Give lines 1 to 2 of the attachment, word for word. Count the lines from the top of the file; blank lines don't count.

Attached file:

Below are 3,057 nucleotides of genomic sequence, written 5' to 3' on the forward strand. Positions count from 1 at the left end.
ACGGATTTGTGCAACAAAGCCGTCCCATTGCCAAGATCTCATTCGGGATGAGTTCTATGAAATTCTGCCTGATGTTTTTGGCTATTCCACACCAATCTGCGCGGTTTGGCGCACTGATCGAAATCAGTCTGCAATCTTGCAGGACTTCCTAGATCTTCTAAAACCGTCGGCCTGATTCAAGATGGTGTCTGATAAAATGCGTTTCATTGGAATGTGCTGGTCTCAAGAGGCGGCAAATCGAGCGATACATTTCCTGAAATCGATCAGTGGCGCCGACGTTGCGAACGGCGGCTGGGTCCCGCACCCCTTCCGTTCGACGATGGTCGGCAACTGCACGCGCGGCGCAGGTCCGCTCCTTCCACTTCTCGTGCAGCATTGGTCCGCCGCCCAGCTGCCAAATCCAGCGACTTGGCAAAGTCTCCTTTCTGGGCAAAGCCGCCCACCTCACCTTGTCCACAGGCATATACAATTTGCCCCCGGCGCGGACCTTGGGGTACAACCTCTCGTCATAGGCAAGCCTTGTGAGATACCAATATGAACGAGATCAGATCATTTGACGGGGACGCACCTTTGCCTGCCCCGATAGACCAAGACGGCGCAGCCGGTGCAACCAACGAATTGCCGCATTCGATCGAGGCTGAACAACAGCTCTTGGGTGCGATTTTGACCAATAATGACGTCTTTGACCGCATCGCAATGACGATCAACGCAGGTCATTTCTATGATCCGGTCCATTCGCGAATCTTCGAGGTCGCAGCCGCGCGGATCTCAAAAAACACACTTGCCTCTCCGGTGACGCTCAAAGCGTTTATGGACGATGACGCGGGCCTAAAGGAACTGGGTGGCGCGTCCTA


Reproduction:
Below are 3,057 nucleotides of genomic sequence, written 5' to 3' on the forward strand. Positions count from 1 at the left end.
ACGGATTTGTGCAACAAAGCCGTCCCATTGCCAAGATCTCATTCGGGATGAGTTCTATGAAATTCTGCCTGATGTTTTTGGCTATTCCACACCAATCTGCGCGGTTTGGCGCACTGATCGAAATCAGTCTGCAATCTTGCAGGACTTCCTAGATCTTCTAAAACCGTCGGCCTGATTCAAGATGGTGTCTGATAAAATGCGTTTCATTGGAATGTGCTGGTCTCAAGAGGCGGCAAATCGAGCGATACATTTCCTGAAATCGATCAGTGGCGCCGACGTTGCGAACGGCGGCTGGGTCCCGCACCCCTTCCGTTCGACGATGGTCGGCAACTGCACGCGCGGCGCAGGTCCGCTCCTTCCACTTCTCGTGCAGCATTGGTCCGCCGCCCAGCTGCCAAATCCAGCGACTTGGCAAAGTCTCCTTTCTGGGCAAAGCCGCCCACCTCACCTTGTCCACAGGCATATACAATTTGCCCCCGGCGCGGACCTTGGGGTACAACCTCTCGTCATAGGCAAGCCTTGTGAGATACCAATATGAACGAGATCAGATCATTTGACGGGGACGCACCTTTGCCTGCCCCGATAGACCAAGACGGCGCAGCCGGTGCAACCAACGAATTGCCGCATTCGATCGAGGCTGAACAACAGCTCTTGGGTGCGATTTTGACCAATAATGACGTCTTTGACCGCATCGCAATGACGATCAACGCAGGTCATTTCTATGATCCGGTCCATTCGCGAATCTTCGAGGTCGCAGCCGCGCGGATCTCAAAAAACACACTTGCCTCTCCGGTGACGCTCAAAGCGTTTATGGACGATGACGCGGGCCTAAAGGAACTGGGTGGCGCGTCCTA